James Tillen commented on the importance of effective recordkeeping when hosting foreign government officials in order to avoid Foreign Corrupt Practices Act (FCPA) violations in light of BHP Billiton's alleged missteps. To avoid falling into the same traps that BHP did, Tillen said that keeping proper records is invaluable. "There are so many opportunities for a books and records issue if those forms aren't used properly," he said. If BHP had properly used its own forms and generated the proper paper trail to prove due diligence occurred, Tillen said the company might not be facing as much trouble today.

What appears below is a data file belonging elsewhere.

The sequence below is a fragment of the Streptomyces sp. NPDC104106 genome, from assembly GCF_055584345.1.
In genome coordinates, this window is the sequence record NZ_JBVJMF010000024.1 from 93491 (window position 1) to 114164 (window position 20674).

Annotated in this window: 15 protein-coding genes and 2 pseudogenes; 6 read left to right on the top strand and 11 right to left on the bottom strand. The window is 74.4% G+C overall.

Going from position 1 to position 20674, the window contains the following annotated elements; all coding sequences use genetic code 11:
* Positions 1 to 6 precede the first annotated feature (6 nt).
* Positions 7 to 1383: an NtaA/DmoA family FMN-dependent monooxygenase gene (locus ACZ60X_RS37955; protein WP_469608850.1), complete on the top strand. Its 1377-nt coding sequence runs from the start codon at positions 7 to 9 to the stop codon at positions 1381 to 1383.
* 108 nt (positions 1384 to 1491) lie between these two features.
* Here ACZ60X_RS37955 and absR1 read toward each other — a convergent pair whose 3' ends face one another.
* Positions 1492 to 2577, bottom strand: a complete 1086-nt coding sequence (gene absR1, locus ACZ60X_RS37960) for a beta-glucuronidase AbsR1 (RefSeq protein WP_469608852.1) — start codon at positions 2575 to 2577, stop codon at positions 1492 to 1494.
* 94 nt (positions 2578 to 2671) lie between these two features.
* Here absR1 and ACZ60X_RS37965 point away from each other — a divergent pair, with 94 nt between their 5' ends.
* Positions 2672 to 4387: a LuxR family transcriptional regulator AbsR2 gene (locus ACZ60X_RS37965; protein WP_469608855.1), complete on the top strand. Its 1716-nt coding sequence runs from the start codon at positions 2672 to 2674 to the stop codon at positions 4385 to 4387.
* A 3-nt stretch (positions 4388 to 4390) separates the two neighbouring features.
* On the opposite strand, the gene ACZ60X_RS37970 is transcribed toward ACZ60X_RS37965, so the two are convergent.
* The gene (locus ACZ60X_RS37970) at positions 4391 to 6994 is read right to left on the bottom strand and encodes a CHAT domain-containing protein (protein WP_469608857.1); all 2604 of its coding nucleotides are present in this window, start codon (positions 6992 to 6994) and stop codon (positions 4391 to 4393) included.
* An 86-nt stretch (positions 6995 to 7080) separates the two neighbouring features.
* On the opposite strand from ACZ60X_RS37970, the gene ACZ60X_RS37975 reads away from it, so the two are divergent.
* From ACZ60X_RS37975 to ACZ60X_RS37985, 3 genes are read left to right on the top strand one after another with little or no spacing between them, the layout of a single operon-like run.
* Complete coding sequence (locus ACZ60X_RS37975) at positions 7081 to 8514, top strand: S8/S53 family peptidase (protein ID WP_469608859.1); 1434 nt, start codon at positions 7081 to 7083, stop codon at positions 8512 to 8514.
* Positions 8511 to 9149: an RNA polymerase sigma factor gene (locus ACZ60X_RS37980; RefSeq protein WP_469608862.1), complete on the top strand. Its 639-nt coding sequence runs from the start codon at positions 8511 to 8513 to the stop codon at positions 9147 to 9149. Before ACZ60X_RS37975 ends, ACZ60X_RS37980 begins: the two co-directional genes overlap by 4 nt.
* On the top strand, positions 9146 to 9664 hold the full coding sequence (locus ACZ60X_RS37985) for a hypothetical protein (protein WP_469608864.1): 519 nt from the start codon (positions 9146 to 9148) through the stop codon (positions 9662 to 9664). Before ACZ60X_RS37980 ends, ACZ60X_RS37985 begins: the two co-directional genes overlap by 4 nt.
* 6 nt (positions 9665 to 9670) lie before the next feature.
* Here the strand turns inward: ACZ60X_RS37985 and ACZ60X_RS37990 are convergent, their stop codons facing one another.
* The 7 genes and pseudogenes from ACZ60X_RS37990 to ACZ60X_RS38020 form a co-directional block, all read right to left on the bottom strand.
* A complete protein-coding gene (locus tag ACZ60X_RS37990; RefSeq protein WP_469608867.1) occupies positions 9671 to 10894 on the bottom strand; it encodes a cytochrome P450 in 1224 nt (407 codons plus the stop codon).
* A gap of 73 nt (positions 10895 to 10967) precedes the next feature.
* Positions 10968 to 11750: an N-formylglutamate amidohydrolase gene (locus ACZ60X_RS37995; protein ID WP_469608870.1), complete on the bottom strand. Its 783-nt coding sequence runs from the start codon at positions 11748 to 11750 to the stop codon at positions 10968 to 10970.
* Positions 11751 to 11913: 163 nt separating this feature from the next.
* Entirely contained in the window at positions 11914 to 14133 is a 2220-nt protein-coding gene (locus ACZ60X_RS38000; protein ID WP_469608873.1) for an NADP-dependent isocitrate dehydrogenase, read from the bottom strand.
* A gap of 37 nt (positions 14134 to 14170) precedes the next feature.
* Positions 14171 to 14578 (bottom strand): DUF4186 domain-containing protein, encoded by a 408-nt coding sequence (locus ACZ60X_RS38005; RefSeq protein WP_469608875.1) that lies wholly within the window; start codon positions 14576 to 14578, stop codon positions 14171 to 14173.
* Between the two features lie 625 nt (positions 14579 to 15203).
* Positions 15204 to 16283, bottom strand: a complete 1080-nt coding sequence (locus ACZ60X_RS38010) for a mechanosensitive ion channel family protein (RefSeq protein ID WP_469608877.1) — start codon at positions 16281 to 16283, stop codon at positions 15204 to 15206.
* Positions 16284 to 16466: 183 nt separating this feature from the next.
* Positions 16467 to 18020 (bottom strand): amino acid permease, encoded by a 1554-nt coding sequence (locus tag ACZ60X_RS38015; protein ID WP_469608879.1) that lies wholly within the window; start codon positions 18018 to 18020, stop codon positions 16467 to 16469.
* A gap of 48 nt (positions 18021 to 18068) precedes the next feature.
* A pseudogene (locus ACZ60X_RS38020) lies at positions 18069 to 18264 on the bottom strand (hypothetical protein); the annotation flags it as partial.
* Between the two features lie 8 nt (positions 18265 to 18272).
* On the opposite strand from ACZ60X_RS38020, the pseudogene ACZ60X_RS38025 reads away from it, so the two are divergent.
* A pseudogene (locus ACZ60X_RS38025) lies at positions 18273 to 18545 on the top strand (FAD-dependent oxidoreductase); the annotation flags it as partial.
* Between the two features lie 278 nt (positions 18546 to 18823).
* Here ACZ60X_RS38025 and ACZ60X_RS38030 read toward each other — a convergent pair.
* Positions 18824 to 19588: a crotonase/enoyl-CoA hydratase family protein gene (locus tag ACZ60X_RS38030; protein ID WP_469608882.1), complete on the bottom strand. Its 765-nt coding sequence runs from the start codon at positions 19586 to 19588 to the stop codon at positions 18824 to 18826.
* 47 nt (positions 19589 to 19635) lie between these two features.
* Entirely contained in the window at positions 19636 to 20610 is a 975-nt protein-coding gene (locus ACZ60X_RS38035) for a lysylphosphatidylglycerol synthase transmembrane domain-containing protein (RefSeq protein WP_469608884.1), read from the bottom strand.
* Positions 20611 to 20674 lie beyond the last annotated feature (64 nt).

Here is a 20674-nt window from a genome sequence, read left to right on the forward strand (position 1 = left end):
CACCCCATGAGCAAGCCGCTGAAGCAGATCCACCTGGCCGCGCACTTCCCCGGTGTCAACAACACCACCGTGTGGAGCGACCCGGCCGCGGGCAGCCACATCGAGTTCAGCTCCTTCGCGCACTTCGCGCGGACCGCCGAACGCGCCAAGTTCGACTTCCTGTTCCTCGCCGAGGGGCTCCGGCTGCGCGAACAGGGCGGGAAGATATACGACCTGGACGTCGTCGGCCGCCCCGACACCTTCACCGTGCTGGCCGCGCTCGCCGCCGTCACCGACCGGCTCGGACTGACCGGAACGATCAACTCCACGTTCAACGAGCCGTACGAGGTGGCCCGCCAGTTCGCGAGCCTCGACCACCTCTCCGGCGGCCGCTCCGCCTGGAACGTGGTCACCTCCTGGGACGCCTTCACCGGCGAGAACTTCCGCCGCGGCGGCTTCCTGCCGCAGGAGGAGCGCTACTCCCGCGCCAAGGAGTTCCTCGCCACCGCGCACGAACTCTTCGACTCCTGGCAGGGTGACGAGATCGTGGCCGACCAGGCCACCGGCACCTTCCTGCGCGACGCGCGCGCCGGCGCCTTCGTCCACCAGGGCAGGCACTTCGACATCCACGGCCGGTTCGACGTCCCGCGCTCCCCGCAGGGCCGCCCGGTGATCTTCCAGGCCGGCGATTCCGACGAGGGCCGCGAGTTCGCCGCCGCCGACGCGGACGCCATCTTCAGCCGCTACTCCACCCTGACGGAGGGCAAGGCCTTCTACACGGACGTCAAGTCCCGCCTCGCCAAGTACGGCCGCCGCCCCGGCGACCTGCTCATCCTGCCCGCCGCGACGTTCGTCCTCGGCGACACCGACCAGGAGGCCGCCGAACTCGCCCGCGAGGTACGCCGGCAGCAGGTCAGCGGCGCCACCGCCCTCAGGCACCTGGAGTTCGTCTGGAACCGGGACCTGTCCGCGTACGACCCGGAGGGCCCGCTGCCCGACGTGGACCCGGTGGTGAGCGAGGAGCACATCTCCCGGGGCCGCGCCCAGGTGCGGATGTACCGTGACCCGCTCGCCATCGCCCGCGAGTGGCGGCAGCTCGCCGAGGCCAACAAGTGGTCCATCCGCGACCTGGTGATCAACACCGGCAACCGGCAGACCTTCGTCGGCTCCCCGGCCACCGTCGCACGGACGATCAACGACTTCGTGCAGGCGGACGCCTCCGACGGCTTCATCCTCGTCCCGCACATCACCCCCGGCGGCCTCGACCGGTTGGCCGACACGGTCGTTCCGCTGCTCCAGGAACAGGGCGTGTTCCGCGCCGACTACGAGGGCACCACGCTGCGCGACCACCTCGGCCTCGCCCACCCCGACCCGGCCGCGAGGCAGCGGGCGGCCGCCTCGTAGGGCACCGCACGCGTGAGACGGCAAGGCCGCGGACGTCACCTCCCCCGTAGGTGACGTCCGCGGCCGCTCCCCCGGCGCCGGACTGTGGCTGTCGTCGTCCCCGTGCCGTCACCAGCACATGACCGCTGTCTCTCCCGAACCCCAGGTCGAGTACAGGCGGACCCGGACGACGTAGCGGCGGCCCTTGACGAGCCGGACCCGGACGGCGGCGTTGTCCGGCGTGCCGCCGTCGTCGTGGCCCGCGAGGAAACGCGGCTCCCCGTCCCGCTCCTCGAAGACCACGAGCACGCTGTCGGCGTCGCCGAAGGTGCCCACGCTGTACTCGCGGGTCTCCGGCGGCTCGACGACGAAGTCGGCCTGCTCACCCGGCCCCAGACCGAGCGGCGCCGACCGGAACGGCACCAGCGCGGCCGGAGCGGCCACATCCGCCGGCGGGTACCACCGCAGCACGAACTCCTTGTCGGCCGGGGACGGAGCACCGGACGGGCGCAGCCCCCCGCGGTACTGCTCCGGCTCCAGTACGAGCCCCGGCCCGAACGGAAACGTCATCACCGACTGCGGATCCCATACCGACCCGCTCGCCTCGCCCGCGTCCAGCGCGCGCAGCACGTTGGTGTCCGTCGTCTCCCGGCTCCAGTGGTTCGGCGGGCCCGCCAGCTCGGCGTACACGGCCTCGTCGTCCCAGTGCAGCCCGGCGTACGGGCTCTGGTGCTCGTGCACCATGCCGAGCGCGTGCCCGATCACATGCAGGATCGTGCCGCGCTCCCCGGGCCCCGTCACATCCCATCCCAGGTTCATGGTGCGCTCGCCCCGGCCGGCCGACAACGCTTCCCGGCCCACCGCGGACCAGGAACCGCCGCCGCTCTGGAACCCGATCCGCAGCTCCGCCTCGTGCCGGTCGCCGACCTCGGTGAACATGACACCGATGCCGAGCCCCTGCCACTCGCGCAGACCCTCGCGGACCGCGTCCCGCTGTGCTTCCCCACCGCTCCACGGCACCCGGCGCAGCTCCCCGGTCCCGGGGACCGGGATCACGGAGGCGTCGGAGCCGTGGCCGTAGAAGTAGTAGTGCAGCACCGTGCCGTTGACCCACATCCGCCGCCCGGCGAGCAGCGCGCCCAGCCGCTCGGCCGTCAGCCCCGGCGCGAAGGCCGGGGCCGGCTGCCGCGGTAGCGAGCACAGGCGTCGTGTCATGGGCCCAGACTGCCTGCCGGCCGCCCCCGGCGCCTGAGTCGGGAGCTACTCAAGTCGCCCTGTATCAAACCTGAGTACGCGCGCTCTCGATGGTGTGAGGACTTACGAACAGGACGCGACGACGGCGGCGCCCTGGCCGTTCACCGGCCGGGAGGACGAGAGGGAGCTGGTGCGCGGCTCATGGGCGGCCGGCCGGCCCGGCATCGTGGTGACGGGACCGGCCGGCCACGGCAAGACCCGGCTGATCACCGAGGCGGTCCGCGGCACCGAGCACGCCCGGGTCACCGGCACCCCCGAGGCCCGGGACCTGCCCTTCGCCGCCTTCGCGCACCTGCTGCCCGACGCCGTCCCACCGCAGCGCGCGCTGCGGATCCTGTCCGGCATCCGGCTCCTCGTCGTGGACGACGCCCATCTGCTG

In order to mitigate FCPA risk, companies could go to the supervisor of the government official they wish to entertain and ask the supervisor and their legal counsel to sign off on any hospitality activities. "It allows the government entity to object or bless it as they see fit, and that will give you greater comfort that what you're doing is appropriate," Tillen said, adding that companies also can ask foreign governments to pick officials whom they believe it would be appropriate for the company to meet with as way of reducing risk that the interaction will be seen as noncompliant. However, while these potential fixes can give a company more peace of mind, they also take a certain amount of time and money to implement and thus companies that don't want to expend the resources or want to steer clear of FCPA risk entirely may wish to consider excluding government officials from invite lists, he said.